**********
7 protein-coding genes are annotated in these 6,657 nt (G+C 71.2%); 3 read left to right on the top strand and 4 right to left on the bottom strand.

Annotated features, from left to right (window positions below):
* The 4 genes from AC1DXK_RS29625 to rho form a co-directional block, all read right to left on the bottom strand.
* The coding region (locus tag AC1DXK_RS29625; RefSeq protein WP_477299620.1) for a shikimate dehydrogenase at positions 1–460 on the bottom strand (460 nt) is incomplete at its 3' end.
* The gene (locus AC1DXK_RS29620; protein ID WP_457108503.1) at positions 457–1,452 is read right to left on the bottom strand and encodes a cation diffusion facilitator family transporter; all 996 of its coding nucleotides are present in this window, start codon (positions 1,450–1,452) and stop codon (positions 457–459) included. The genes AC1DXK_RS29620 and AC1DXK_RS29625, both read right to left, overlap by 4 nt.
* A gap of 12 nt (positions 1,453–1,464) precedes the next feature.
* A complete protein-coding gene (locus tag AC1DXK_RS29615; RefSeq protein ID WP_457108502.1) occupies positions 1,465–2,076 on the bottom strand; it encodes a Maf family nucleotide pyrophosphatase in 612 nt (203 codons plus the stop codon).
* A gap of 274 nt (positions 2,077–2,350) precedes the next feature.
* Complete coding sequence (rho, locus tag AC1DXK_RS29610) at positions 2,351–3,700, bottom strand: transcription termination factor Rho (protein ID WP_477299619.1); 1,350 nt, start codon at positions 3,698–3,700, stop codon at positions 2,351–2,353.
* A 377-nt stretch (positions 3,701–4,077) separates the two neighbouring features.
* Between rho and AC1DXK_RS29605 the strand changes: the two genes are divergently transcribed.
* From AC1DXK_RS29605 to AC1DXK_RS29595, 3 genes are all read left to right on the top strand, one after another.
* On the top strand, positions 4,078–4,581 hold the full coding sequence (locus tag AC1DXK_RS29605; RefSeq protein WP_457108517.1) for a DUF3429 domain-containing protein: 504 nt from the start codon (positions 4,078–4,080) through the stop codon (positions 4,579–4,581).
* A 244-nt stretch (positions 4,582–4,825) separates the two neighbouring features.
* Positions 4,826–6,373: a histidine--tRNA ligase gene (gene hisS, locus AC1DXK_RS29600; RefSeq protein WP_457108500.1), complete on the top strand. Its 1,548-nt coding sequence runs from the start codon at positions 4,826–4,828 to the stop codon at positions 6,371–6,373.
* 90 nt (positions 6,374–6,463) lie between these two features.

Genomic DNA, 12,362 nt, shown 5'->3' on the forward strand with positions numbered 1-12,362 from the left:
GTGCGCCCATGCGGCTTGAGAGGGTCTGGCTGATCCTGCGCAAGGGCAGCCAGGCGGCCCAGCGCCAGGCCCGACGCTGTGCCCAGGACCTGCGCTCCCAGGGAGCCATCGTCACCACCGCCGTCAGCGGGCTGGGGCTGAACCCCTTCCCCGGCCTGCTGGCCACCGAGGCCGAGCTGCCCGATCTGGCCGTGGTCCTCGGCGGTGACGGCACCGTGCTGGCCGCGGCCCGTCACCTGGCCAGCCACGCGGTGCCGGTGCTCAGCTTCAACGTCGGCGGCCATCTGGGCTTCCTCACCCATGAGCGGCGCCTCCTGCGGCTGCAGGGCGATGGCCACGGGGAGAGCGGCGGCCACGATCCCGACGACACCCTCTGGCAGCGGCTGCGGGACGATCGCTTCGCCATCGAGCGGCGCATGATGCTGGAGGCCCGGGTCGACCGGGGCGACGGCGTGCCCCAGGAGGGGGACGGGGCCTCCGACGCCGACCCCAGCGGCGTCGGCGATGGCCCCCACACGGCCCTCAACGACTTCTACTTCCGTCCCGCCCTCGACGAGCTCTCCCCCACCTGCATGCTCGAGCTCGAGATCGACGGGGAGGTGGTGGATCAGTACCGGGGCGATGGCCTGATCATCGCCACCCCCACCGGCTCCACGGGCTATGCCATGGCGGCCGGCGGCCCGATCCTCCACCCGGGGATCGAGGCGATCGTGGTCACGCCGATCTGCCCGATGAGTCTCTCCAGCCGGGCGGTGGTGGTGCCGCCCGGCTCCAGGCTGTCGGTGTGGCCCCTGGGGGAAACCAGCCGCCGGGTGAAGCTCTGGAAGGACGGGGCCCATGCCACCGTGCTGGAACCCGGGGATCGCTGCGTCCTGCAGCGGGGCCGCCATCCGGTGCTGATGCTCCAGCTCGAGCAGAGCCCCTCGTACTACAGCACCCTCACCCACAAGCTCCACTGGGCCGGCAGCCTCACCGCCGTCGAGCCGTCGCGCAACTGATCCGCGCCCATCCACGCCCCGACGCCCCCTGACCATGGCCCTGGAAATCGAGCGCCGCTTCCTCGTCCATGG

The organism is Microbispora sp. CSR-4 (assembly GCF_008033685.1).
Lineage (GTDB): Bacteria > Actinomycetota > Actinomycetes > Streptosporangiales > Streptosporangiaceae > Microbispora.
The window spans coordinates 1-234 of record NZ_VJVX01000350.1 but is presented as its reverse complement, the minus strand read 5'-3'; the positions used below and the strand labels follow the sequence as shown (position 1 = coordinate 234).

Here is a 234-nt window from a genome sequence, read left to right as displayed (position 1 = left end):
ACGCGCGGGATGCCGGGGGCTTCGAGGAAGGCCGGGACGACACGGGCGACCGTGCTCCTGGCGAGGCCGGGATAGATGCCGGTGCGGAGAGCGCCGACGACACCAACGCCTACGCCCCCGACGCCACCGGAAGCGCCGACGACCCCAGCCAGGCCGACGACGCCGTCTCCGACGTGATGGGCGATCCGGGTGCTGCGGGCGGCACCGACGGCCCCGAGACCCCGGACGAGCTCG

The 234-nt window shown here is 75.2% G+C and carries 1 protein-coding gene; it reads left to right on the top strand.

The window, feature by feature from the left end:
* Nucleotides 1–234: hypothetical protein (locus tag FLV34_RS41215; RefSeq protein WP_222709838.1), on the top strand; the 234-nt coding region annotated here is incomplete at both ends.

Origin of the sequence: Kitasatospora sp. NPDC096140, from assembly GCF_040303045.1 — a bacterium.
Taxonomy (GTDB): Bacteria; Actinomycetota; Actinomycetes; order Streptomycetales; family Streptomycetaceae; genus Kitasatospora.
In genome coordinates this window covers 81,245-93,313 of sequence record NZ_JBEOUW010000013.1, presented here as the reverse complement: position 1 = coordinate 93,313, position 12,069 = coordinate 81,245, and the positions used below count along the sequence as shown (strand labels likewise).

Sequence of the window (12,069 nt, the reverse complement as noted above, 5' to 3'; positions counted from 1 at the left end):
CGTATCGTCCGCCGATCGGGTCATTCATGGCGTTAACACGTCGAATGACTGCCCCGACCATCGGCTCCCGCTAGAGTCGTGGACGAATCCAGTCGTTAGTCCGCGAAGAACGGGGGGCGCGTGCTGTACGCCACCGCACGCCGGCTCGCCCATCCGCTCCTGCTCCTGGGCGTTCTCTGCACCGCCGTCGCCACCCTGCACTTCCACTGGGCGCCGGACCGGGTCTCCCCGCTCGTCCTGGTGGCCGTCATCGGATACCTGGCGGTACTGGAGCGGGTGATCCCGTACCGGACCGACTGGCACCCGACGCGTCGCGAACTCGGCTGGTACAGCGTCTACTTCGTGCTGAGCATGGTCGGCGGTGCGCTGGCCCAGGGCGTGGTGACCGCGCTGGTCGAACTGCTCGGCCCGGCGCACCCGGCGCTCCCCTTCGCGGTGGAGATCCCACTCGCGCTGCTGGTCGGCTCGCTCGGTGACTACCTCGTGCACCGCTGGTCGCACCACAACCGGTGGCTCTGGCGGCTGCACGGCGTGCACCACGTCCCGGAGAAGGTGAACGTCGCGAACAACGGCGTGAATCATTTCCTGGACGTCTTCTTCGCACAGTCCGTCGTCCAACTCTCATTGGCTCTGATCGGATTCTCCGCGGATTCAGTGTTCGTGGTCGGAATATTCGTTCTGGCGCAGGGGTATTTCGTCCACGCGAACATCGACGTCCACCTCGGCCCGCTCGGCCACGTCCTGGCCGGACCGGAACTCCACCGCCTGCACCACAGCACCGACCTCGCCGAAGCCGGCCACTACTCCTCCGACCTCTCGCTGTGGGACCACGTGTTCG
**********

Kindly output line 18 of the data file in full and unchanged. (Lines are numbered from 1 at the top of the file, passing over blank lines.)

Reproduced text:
GTGCGCCCATGCGGCTTGAGAGGGTCTGGCTGATCCTGCGCAAGGGCAGCCAGGCGGCCCAGCGCCAGGCCCGACGCTGTGCCCAGGACCTGCGCTCCCAGGGAGCCATCGTCACCACCGCCGTCAGCGGGCTGGGGCTGAACCCCTTCCCCGGCCTGCTGGCCACCGAGGCCGAGCTGCCCGATCTGGCCGTGGTCCTCGGCGGTGACGGCACCGTGCTGGCCGCGGCCCGTCACCTGGCCAGCCACGCGGTGCCGGTGCTCAGCTTCAACGTCGGCGGCCATCTGGGCTTCCTCACCCATGAGCGGCGCCTCCTGCGGCTGCAGGGCGATGGCCACGGGGAGAGCGGCGGCCACGATCCCGACGACACCCTCTGGCAGCGGCTGCGGGACGATCGCTTCGCCATCGAGCGGCGCATGATGCTGGAGGCCCGGGTCGACCGGGGCGACGGCGTGCCCCAGGAGGGGGACGGGGCCTCCGACGCCGACCCCAGCGGCGTCGGCGATGGCCCCCACACGGCCCTCAACGACTTCTACTTCCGTCCCGCCCTCGACGAGCTCTCCCCCACCTGCATGCTCGAGCTCGAGATCGACGGGGAGGTGGTGGATCAGTACCGGGGCGATGGCCTGATCATCGCCACCCCCACCGGCTCCACGGGCTATGCCATGGCGGCCGGCGGCCCGATCCTCCACCCGGGGATCGAGGCGATCGTGGTCACGCCGATCTGCCCGATGAGTCTCTCCAGCCGGGCGGTGGTGGTGCCGCCCGGCTCCAGGCTGTCGGTGTGGCCCCTGGGGGAAACCAGCCGCCGGGTGAAGCTCTGGAAGGACGGGGCCCATGCCACCGTGCTGGAACCCGGGGATCGCTGCGTCCTGCAGCGGGGCCGCCATCCGGTGCTGATGCTCCAGCTCGAGCAGAGCCCCTCGTACTACAGCACCCTCACCCACAAGCTCCACTGGGCCGGCAGCCTCACCGCCGTCGAGCCGTCGCGCAACTGATCCGCGCCCATCCACGCCCCGACGCCCCCTGACCATGGCCCTGGAAATCGAGCGCCGCTTCCTCGTCCATGG